Kitsbow Wind Vest: First Look – by Greg Gentle

Next month I’m racing my bike across Michigan’s U.P. from Copper Harbor to Marquette on “enhanced” gravel roads.  It’s a 230-mile death march across the Keweenaw Peninsula and will require some special gear.  In fact, there’s a required gear list that includes a jacket or vest.  My NBFs at Kitsbow recently sent me a Wind Vest to put through the wringer.  I figured this event will provide a great opportunity to see if their gillet measures up to the brand’s amazing reputation.  I’ll be following up with a deeper review later this year but, here’s our first look. 

My initial observation is how incredibly lightweight this vest is.  Sure, it’s a vest.  It’s light.  But this is really light and tucks itself into the chest pocket to stow away when not needed.  I’ll be packing a lot of gear for this race, so any opportunity to cut down on weight is a bonus.  I wear a medium in most items and this fit perfect.  Sometimes cycling items are cut too low in the front, but this item is proportionally perfect with a little drop on the tail to keep the back end covered a bit. 

There are two unique features of this vest to highlight starting with the side zip.  Most vests have a little zippered flap to access your back pockets.  I’ve got big hands and find those little access zippered flaps an annoyance.  The folks at Kitsbow must agree because they decided to offer a generous side zip that runs from the base of the hem up the side of the vest fully exposing your pockets.  To be honest I found the zipper a little tricky one handed while on the bike.  Maybe this will improve over time as I get used to it.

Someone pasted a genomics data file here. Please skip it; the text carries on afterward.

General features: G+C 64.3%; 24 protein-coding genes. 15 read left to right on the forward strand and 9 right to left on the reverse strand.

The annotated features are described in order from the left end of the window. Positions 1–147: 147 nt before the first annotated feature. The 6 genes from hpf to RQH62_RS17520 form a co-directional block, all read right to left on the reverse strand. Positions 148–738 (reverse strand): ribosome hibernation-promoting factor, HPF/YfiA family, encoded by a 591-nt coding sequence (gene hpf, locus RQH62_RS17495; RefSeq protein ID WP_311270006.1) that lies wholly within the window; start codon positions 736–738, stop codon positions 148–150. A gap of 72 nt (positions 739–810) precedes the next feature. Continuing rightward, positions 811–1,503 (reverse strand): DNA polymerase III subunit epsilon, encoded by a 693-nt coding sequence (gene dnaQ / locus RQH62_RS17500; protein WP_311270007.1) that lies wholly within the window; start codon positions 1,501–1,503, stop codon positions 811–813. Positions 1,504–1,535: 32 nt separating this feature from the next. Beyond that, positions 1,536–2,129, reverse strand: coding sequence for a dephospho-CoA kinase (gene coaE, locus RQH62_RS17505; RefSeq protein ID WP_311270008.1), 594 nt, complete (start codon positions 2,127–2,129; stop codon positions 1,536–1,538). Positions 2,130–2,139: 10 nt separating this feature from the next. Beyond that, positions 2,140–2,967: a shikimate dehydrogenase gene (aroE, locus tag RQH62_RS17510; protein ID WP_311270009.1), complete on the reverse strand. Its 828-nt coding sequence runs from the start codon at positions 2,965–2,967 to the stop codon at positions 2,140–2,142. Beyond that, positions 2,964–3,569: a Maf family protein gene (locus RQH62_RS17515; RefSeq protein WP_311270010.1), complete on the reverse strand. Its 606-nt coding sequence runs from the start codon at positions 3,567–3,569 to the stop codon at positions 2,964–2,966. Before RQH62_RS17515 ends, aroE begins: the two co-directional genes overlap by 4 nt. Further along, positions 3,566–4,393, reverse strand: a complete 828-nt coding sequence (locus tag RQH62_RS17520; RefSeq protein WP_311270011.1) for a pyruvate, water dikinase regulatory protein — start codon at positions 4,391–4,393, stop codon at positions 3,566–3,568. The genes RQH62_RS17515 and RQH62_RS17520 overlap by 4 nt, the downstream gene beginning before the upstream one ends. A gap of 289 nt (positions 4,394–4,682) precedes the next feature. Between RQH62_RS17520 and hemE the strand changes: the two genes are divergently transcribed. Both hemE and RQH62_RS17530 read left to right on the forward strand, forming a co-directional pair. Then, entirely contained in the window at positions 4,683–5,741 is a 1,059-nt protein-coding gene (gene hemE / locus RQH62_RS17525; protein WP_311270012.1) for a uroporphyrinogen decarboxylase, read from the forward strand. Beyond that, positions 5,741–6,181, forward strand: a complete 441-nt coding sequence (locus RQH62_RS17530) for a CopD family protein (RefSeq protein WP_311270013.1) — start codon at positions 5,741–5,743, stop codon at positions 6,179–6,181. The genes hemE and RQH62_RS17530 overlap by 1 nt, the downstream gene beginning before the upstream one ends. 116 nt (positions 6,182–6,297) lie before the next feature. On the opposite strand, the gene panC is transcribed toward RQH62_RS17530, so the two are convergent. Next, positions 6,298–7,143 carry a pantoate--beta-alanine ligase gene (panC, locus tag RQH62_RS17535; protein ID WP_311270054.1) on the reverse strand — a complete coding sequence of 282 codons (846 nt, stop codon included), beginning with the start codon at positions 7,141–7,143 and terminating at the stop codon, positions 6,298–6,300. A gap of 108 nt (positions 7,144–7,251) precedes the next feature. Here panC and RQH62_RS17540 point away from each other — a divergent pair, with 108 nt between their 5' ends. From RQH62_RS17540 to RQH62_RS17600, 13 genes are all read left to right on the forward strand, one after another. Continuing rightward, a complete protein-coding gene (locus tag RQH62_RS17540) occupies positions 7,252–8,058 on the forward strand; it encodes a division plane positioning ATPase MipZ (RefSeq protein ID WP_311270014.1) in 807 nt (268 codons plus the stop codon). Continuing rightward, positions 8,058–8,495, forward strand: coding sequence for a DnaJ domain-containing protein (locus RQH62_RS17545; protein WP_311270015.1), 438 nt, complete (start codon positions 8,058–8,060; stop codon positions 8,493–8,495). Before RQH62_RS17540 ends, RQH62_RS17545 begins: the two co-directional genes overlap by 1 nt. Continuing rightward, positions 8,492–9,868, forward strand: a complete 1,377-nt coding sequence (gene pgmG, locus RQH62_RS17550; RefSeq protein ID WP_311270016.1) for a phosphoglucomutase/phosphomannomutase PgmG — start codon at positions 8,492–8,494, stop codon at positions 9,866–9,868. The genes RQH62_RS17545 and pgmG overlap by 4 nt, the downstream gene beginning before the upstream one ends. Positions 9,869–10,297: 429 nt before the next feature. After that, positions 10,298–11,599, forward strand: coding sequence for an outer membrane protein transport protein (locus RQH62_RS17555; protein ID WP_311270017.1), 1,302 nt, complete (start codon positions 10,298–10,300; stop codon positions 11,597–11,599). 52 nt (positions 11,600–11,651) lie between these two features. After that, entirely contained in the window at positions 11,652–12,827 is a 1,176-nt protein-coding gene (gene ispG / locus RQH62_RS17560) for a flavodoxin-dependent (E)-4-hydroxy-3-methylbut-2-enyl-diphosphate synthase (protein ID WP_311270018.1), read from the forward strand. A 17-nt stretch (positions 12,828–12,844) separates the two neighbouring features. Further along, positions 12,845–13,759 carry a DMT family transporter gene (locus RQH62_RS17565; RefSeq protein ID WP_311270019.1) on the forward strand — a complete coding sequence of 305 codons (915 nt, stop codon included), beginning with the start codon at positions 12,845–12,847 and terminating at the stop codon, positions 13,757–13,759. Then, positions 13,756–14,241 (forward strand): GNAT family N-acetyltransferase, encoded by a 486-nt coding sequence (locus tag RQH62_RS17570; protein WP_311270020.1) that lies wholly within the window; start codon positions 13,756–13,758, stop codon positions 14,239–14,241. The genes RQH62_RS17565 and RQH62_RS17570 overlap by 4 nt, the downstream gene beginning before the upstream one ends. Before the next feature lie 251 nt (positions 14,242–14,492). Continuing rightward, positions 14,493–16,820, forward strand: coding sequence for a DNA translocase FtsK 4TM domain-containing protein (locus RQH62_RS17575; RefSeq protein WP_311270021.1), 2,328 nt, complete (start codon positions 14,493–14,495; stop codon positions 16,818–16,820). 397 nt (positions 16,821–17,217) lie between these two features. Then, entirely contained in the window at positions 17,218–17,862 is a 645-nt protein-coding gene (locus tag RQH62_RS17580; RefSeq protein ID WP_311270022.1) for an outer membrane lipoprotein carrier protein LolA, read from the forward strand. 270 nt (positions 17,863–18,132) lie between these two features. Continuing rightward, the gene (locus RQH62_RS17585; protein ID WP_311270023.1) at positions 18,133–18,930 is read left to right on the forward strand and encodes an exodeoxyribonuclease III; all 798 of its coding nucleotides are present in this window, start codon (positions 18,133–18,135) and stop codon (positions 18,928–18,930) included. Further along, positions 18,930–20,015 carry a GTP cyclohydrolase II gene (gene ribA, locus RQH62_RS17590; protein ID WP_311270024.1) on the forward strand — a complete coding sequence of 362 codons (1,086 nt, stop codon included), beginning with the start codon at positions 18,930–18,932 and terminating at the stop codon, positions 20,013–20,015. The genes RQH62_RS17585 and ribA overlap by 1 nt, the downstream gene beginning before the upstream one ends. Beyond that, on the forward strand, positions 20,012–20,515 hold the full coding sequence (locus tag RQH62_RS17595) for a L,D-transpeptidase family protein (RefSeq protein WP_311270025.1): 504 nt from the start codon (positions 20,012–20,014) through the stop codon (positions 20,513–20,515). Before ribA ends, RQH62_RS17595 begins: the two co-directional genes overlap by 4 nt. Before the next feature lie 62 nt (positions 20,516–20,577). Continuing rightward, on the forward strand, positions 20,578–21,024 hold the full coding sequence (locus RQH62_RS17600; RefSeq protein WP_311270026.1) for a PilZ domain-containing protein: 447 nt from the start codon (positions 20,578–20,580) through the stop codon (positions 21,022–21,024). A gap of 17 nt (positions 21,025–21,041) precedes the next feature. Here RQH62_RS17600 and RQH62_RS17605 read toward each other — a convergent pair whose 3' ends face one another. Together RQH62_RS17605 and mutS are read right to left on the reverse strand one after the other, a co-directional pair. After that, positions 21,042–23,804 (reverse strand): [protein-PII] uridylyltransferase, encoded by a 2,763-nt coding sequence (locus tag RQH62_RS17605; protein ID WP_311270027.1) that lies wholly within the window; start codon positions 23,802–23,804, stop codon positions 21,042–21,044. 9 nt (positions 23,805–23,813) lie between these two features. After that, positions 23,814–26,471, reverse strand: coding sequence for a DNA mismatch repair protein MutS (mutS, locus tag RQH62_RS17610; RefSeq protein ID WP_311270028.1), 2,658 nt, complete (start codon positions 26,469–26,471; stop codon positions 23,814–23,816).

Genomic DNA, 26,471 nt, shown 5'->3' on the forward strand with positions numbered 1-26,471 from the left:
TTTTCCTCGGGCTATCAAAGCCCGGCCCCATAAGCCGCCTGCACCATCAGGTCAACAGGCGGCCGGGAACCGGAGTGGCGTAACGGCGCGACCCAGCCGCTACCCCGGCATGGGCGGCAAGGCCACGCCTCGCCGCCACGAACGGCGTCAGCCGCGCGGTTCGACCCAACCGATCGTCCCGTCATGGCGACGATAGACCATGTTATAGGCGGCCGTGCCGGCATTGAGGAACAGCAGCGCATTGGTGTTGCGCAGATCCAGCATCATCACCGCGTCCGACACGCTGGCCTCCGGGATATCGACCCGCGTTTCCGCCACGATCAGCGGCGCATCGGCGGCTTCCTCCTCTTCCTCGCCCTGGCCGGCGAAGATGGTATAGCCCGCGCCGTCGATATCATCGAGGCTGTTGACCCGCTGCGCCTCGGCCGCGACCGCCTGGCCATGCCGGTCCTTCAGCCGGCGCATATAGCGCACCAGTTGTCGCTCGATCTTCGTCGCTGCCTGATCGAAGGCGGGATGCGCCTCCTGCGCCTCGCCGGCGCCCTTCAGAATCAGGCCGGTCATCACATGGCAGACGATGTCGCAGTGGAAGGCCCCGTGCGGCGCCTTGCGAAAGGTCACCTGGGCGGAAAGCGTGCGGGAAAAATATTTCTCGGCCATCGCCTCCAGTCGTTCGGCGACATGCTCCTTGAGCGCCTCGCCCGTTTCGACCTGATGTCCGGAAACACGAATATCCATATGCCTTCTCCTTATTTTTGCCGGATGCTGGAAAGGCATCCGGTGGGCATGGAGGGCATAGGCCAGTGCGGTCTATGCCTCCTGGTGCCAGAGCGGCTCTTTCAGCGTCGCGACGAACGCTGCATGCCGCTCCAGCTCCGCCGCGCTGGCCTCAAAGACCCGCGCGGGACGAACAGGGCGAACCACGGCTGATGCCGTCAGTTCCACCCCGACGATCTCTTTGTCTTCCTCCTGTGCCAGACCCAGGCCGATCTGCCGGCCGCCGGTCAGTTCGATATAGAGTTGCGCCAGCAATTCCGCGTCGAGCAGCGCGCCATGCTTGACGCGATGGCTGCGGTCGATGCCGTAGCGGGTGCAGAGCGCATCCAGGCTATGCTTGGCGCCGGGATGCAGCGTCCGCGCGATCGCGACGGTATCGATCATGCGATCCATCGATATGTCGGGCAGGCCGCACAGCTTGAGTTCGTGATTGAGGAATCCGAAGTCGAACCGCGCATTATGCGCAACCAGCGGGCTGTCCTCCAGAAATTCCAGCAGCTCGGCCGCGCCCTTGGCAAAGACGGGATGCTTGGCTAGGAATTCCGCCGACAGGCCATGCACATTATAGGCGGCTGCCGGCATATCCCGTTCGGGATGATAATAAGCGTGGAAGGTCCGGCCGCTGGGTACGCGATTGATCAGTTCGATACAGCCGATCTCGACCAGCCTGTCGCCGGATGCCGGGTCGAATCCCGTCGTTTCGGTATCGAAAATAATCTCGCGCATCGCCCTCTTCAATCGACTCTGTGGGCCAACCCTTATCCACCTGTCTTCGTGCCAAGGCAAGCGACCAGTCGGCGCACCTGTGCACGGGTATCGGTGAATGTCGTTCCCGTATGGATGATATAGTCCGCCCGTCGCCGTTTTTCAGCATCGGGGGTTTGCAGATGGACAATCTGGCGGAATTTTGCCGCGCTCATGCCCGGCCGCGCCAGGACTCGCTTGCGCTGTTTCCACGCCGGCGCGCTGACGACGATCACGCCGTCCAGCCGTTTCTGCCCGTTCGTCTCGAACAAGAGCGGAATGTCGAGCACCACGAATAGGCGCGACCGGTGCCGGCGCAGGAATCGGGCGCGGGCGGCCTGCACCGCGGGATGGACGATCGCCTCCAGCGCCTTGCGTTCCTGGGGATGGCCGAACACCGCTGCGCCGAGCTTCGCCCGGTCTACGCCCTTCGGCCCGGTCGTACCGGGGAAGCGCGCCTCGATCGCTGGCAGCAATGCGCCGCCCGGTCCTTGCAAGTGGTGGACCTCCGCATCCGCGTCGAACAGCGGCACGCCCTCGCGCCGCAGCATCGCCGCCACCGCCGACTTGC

The other unique feature of the vest is an asym front zipper.  Unlike most vests and jackets where the zipper runs up the center from navel to chin, the Kitsbow Wind Vest’s zipper starts in the center at the bottom, but angles away from the chin at the top of the collar.  I thought this was simply a cosmetic choice, but I realized later that zipper handles can poke you in the chin and neck when fully zipped.  This design moves the zipper away from your chin to avoid that issue.  I found myself fumbling a bit to unzip the vest on the bike because I kept reaching to where I expected the zipper to be.  Similar to the side zipper, this will take a little time, but I don’t think it’s a poor design choice. 

Summer took its sweet time to get to the St. Croix River valley this season.  With so many cool days I had a chance to give this vest a few rides.   I like to get out early in the day so having a vest is a great solution for days when temps start in the 50s, but warm before noon.  So far the Kitsbow Wind Vest has proven to be a great addition to my clothing collection and I look forward to giving it a workout.  More to follow…

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One Response to Kitsbow Wind Vest: First Look – by Greg Gentle

  1. Ted June 23, 2019 at 11:03 pm #

    The side zipper also makes it easier to chomp down on the fabric for one handed unzipping

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